It’s always the same conversation at parties when Dr Lewis Mitchell introduces himself as a mathematician. There is always someone in the room that says:
“I sucked at maths” or “I just don’t have a maths brain”.
These common throw-away comments are ones that Lewis believes to be untrue.
Listed as one of Australia’s Top Thinkers by the Conversation AU, Dr Lewis Mitchell is far removed from the generic stereotype of a mathematician. He has a key interest in online social activity and how data can be used to understand how humans behave.
We sat down with Dr Lewis Mitchell to debunk the “maths brain” myth, discuss what it means to have a growth mindset, and find out why people might actually be better at maths than they think.
This is how our conversation went:
Q: Why is there no such thing as a “Maths Brain” even though people are so convinced it’s a thing? Surely groupthink makes it a fact, no?
Dr Lewis Mitchell:
There’s no such thing as a “maths brain” in the same way as I don’t think there’s a “concert pianist brain”.
Becoming a mathematician is exactly the same as becoming a concert pianist – nobody has ever done it without putting in hours and hours of practice. I wasn’t born good at maths, I just enjoyed doing it, and then did a lot of training. It’s exactly the same as playing the piano – nobody really enjoys playing scales, but if you do enough of them you get a certain muscle memory for the process, and that frees your mind up to think about “playing music”. But it only comes after a lot of practice.
The only difference is: playing music is perceived to be fun, cool, artistic, and conjures up images of rock stars and musicians. On the other hand, we’ve ended up thinking that maths is somehow not similarly creative – effectively that it’s all about “playing scales”. This is not actually the case, and is a perception that we should try and change.
Q: Can you explain the difference between a fixed mindset and a growth mindset?
Dr Lewis Mitchell:
Fixed mindset is that you have a “maths brain”, and you’re either good or bad at something, and nothing will change that. This is a pretty depressing thought! I prefer to have a growth mindset — that any problem is an opportunity for me to learn something new, and that in doing so it’ll make me stronger.
Q: In a nutshell, what does a mathematician actually do?
Dr Lewis Mitchell:
An (applied) mathematician solves problems. My general process is:
- Take a real-world problem, and try to think about what fundamental things govern that problem.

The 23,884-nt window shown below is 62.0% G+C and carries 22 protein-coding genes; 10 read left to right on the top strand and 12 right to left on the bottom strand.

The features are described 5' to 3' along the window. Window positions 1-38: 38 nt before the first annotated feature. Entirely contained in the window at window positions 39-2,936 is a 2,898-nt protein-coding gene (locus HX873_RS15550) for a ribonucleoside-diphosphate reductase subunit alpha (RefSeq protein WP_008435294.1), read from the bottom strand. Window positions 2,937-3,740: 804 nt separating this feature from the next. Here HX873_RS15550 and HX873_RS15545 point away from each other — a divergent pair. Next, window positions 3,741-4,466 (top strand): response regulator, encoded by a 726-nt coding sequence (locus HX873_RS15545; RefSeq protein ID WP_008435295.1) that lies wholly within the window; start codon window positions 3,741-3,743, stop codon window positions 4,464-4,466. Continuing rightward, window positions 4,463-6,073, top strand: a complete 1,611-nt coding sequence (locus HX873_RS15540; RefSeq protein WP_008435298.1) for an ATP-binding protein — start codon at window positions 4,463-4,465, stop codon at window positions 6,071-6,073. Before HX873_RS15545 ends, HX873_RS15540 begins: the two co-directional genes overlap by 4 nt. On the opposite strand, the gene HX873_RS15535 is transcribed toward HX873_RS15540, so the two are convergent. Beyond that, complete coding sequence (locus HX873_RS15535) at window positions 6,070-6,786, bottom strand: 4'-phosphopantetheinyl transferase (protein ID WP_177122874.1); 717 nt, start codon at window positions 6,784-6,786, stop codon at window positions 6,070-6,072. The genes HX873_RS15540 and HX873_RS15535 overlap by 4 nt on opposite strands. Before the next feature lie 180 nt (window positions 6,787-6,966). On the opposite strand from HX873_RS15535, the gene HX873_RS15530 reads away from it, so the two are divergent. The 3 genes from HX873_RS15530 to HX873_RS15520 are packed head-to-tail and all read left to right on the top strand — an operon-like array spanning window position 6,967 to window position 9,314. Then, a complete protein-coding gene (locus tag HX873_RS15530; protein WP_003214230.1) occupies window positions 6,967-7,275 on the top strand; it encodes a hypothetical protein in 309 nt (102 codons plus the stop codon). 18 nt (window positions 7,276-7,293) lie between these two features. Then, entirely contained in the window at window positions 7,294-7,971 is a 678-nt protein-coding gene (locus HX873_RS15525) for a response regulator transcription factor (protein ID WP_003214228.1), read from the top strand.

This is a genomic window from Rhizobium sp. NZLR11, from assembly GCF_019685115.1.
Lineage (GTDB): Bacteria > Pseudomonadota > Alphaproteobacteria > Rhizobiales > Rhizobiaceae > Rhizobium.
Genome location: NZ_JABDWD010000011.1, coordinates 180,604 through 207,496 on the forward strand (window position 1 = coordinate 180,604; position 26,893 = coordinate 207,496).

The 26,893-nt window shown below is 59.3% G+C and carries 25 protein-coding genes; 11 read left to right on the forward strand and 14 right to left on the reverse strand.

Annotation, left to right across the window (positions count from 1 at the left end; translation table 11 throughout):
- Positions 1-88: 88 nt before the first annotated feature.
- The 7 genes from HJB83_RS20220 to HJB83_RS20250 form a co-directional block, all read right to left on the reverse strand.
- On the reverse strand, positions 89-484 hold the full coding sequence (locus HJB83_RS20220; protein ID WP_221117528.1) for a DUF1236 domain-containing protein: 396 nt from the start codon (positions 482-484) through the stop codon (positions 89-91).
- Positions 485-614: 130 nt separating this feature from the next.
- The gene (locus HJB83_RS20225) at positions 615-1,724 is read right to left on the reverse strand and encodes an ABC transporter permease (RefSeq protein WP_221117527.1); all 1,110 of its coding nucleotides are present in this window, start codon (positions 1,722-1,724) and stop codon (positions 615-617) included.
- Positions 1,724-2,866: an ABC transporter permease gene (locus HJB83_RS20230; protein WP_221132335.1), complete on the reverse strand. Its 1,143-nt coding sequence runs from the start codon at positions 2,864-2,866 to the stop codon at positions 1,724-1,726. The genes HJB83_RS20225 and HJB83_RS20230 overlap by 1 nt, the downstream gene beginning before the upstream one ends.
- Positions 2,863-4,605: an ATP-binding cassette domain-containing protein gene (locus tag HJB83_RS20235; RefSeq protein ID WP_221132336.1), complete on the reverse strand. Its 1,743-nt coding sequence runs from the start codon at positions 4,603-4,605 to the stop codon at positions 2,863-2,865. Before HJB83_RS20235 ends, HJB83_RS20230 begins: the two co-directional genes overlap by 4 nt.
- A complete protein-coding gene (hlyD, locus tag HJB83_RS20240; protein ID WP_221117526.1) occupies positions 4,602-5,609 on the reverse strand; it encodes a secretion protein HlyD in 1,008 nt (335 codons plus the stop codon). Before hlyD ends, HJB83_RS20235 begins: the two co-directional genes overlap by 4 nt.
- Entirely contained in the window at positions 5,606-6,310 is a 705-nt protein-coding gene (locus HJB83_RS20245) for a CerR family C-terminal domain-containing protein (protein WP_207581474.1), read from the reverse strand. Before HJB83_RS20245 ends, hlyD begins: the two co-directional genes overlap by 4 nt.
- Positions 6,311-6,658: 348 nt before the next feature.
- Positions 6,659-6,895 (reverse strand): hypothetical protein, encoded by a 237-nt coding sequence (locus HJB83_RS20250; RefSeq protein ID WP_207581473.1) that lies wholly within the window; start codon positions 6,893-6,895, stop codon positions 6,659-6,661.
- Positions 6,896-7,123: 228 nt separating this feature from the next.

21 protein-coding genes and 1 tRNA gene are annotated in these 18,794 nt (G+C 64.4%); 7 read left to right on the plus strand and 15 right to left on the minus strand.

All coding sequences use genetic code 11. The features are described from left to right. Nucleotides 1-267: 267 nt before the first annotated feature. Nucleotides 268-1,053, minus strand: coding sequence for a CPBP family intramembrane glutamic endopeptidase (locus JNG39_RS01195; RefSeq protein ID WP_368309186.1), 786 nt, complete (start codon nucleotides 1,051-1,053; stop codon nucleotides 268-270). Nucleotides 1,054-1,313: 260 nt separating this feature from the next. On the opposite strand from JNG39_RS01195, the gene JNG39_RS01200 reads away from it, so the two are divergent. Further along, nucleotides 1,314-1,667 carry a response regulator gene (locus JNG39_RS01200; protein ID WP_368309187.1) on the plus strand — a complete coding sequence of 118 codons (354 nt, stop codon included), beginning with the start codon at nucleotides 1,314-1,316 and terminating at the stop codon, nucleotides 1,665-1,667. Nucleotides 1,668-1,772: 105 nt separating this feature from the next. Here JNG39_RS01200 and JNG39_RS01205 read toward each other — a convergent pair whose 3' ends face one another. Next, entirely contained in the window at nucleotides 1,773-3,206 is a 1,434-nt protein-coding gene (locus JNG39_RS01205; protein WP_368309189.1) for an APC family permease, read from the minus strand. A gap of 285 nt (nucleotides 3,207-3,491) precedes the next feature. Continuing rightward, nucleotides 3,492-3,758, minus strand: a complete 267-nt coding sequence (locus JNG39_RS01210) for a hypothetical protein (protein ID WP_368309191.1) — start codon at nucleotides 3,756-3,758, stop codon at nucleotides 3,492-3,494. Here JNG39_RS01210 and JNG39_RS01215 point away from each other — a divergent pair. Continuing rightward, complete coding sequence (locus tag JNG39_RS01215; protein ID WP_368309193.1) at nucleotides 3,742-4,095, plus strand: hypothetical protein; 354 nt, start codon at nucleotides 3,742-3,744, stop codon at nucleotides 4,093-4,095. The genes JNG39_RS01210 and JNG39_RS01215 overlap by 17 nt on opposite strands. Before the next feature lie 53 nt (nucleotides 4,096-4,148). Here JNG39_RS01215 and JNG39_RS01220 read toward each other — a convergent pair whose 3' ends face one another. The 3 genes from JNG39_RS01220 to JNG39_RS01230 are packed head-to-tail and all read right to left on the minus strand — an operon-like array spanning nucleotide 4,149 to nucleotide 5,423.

For example, amongst other things, I work on predicting flu outbreaks. So, what do you need for a flu outbreak? You need infected people and susceptible people. OK, so how many people can a single sick person infect? These sorts of questions allow me to break the problem down into smaller parts.
- Convert that problem into an appropriate mathematical model, and then use the tools in my mathematical toolbox to get some results (numbers) out of that model.
I might need to use computers for this, if the models are complex (as they often are).
- Reinterpret those results back in the context of the problem.
If I predict a certain level of flu this season, what should we do? Where should we send the vaccines to? These are the sorts of things my colleagues and I do every day.
If you think about it, it’s pretty similar to writing a history essay (say): take the topic of the essay, start asking questions to break it down: Why did X happen? What did it lead to? What were the factors driving Y? Do I have evidence for that? Then you might appeal to some historical theory to tie it all together, and you end up relating everything back to the original question in the conclusion.
So if you think about it, if you were good at writing essays at school, it probably means you’re good at taking a question, abstracting it somewhat, and solving it.
So, I think you’re actually pretty good at maths!
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About Dr Lewis Mitchell
Dr Lewis Mitchell is a Lecturer in applied mathematics at the University of Adelaide.
His research interests are in event prediction using open data, social networks, computational social science, human dynamics, as well as the mathematics of weather and climate, particularly ensemble-based data assimilation techniques.